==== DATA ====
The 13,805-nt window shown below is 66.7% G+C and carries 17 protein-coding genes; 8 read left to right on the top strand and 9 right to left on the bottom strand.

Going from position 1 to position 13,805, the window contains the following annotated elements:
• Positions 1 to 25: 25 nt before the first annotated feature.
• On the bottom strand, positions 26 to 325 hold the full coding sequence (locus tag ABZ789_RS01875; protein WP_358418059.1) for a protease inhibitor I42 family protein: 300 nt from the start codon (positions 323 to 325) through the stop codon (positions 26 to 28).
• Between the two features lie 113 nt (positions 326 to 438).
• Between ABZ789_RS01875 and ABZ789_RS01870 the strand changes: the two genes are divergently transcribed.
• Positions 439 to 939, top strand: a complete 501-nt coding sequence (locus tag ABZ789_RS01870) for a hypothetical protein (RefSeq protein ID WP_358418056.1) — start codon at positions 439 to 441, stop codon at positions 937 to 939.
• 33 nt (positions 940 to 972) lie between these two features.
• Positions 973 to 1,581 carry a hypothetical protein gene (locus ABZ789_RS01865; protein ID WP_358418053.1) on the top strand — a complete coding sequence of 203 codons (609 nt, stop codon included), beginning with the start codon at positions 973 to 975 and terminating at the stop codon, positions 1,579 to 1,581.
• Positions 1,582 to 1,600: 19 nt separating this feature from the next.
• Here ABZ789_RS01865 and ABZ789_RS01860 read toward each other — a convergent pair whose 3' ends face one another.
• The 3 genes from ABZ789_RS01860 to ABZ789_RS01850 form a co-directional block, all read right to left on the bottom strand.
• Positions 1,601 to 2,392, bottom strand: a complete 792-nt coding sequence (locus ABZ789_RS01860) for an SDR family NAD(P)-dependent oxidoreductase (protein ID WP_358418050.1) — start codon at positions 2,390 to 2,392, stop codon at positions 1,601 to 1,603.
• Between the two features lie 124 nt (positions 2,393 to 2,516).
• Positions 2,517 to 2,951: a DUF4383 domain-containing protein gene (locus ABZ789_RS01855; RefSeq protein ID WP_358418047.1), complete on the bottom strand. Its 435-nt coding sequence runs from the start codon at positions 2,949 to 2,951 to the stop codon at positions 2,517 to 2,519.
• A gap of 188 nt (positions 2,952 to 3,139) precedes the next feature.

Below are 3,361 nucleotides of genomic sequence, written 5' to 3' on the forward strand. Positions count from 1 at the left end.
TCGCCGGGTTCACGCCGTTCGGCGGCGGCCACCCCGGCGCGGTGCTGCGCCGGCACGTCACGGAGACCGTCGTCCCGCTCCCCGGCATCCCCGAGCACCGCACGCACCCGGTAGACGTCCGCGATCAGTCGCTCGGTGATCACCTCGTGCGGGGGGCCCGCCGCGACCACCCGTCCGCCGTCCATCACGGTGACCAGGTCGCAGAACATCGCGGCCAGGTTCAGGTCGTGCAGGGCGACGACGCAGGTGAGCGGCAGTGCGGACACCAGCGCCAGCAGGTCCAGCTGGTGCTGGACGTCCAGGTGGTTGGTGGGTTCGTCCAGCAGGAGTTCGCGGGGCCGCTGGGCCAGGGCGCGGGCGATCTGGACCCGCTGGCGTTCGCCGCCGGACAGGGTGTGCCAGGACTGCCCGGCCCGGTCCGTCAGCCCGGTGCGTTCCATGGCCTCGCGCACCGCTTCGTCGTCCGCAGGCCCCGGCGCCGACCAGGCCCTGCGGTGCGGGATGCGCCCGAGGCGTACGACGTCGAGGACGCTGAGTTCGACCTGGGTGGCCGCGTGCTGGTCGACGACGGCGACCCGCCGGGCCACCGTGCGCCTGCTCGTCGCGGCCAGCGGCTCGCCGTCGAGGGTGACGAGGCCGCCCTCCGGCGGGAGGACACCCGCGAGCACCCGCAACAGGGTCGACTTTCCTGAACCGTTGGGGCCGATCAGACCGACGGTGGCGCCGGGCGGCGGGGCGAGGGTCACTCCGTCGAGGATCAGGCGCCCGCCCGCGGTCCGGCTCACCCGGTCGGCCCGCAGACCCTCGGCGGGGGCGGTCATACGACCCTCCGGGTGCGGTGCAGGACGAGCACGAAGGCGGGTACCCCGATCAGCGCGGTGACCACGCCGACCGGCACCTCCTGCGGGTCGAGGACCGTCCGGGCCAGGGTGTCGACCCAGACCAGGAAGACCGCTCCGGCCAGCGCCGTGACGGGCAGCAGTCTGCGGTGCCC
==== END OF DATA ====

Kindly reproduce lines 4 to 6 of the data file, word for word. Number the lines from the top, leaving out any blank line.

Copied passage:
• On the bottom strand, positions 26 to 325 hold the full coding sequence (locus tag ABZ789_RS01875; protein WP_358418059.1) for a protease inhibitor I42 family protein: 300 nt from the start codon (positions 323 to 325) through the stop codon (positions 26 to 28).
• Between the two features lie 113 nt (positions 326 to 438).
• Between ABZ789_RS01875 and ABZ789_RS01870 the strand changes: the two genes are divergently transcribed.